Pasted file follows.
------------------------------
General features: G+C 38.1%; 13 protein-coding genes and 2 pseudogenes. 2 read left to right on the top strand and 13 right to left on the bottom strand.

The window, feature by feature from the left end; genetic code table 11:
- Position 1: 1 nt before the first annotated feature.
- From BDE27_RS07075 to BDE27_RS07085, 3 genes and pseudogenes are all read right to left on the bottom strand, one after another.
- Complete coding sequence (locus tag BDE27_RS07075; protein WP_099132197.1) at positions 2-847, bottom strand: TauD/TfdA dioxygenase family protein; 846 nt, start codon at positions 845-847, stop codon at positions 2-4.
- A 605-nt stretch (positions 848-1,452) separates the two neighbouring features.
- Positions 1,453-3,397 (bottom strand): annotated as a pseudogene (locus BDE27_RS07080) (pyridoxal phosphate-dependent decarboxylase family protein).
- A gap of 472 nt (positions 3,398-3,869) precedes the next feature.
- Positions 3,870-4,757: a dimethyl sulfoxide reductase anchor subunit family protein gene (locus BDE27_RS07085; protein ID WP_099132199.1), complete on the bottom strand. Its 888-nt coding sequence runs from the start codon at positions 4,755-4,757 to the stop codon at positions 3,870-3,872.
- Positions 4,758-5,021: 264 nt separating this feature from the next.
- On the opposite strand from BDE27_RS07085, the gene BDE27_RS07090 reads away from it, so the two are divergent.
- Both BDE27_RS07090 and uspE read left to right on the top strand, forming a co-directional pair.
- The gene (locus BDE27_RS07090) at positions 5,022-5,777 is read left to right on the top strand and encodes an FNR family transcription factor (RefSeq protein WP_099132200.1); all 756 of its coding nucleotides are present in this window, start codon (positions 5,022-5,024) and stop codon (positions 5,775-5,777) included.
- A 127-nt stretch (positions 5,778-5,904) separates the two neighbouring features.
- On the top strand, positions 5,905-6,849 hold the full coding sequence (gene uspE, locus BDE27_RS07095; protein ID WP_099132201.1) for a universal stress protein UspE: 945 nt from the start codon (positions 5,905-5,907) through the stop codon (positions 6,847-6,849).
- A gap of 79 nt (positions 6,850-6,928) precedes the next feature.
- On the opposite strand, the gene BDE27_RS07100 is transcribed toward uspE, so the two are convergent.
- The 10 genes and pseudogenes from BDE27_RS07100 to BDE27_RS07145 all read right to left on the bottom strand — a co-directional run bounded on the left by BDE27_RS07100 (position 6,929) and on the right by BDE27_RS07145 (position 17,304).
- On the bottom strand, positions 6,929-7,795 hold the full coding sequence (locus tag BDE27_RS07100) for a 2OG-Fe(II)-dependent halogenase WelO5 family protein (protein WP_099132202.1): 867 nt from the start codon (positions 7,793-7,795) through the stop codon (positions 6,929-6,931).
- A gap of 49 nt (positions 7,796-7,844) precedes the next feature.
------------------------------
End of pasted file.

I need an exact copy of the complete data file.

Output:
General features: G+C 38.1%; 13 protein-coding genes and 2 pseudogenes. 2 read left to right on the top strand and 13 right to left on the bottom strand.

The window, feature by feature from the left end; genetic code table 11:
- Position 1: 1 nt before the first annotated feature.
- From BDE27_RS07075 to BDE27_RS07085, 3 genes and pseudogenes are all read right to left on the bottom strand, one after another.
- Complete coding sequence (locus tag BDE27_RS07075; protein WP_099132197.1) at positions 2-847, bottom strand: TauD/TfdA dioxygenase family protein; 846 nt, start codon at positions 845-847, stop codon at positions 2-4.
- A 605-nt stretch (positions 848-1,452) separates the two neighbouring features.
- Positions 1,453-3,397 (bottom strand): annotated as a pseudogene (locus BDE27_RS07080) (pyridoxal phosphate-dependent decarboxylase family protein).
- A gap of 472 nt (positions 3,398-3,869) precedes the next feature.
- Positions 3,870-4,757: a dimethyl sulfoxide reductase anchor subunit family protein gene (locus BDE27_RS07085; protein ID WP_099132199.1), complete on the bottom strand. Its 888-nt coding sequence runs from the start codon at positions 4,755-4,757 to the stop codon at positions 3,870-3,872.
- Positions 4,758-5,021: 264 nt separating this feature from the next.
- On the opposite strand from BDE27_RS07085, the gene BDE27_RS07090 reads away from it, so the two are divergent.
- Both BDE27_RS07090 and uspE read left to right on the top strand, forming a co-directional pair.
- The gene (locus BDE27_RS07090) at positions 5,022-5,777 is read left to right on the top strand and encodes an FNR family transcription factor (RefSeq protein WP_099132200.1); all 756 of its coding nucleotides are present in this window, start codon (positions 5,022-5,024) and stop codon (positions 5,775-5,777) included.
- A 127-nt stretch (positions 5,778-5,904) separates the two neighbouring features.
- On the top strand, positions 5,905-6,849 hold the full coding sequence (gene uspE, locus BDE27_RS07095; protein ID WP_099132201.1) for a universal stress protein UspE: 945 nt from the start codon (positions 5,905-5,907) through the stop codon (positions 6,847-6,849).
- A gap of 79 nt (positions 6,850-6,928) precedes the next feature.
- On the opposite strand, the gene BDE27_RS07100 is transcribed toward uspE, so the two are convergent.
- The 10 genes and pseudogenes from BDE27_RS07100 to BDE27_RS07145 all read right to left on the bottom strand — a co-directional run bounded on the left by BDE27_RS07100 (position 6,929) and on the right by BDE27_RS07145 (position 17,304).
- On the bottom strand, positions 6,929-7,795 hold the full coding sequence (locus tag BDE27_RS07100) for a 2OG-Fe(II)-dependent halogenase WelO5 family protein (protein WP_099132202.1): 867 nt from the start codon (positions 7,793-7,795) through the stop codon (positions 6,929-6,931).
- A gap of 49 nt (positions 7,796-7,844) precedes the next feature.